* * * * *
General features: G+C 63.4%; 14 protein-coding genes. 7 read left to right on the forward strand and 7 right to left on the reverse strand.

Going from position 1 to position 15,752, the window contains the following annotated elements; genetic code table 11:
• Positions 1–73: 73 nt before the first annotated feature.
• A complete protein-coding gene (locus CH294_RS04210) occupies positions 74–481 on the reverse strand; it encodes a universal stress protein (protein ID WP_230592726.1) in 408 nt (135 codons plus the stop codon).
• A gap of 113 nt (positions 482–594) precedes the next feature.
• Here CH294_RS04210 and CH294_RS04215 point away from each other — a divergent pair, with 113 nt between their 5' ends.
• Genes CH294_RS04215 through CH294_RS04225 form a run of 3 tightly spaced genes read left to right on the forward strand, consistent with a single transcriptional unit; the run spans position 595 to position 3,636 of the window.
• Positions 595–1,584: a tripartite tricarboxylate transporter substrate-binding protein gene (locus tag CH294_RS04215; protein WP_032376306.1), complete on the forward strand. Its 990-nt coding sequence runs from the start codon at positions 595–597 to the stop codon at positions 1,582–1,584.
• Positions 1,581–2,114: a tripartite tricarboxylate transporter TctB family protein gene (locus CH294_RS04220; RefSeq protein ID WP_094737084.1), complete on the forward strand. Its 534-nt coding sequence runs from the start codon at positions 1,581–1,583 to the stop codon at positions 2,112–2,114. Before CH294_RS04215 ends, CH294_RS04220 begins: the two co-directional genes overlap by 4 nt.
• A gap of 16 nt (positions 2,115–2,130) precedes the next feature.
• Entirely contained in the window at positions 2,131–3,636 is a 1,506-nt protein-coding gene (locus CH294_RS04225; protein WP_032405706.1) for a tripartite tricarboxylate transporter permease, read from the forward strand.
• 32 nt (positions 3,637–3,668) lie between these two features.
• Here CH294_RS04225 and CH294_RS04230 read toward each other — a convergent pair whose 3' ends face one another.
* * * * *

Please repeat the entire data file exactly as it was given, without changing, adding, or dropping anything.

General features: G+C 63.4%; 14 protein-coding genes. 7 read left to right on the forward strand and 7 right to left on the reverse strand.

Going from position 1 to position 15,752, the window contains the following annotated elements; genetic code table 11:
• Positions 1–73: 73 nt before the first annotated feature.
• A complete protein-coding gene (locus CH294_RS04210) occupies positions 74–481 on the reverse strand; it encodes a universal stress protein (protein ID WP_230592726.1) in 408 nt (135 codons plus the stop codon).
• A gap of 113 nt (positions 482–594) precedes the next feature.
• Here CH294_RS04210 and CH294_RS04215 point away from each other — a divergent pair, with 113 nt between their 5' ends.
• Genes CH294_RS04215 through CH294_RS04225 form a run of 3 tightly spaced genes read left to right on the forward strand, consistent with a single transcriptional unit; the run spans position 595 to position 3,636 of the window.
• Positions 595–1,584: a tripartite tricarboxylate transporter substrate-binding protein gene (locus tag CH294_RS04215; protein WP_032376306.1), complete on the forward strand. Its 990-nt coding sequence runs from the start codon at positions 595–597 to the stop codon at positions 1,582–1,584.
• Positions 1,581–2,114: a tripartite tricarboxylate transporter TctB family protein gene (locus CH294_RS04220; RefSeq protein ID WP_094737084.1), complete on the forward strand. Its 534-nt coding sequence runs from the start codon at positions 1,581–1,583 to the stop codon at positions 2,112–2,114. Before CH294_RS04215 ends, CH294_RS04220 begins: the two co-directional genes overlap by 4 nt.
• A gap of 16 nt (positions 2,115–2,130) precedes the next feature.
• Entirely contained in the window at positions 2,131–3,636 is a 1,506-nt protein-coding gene (locus CH294_RS04225; protein WP_032405706.1) for a tripartite tricarboxylate transporter permease, read from the forward strand.
• 32 nt (positions 3,637–3,668) lie between these two features.
• Here CH294_RS04225 and CH294_RS04230 read toward each other — a convergent pair whose 3' ends face one another.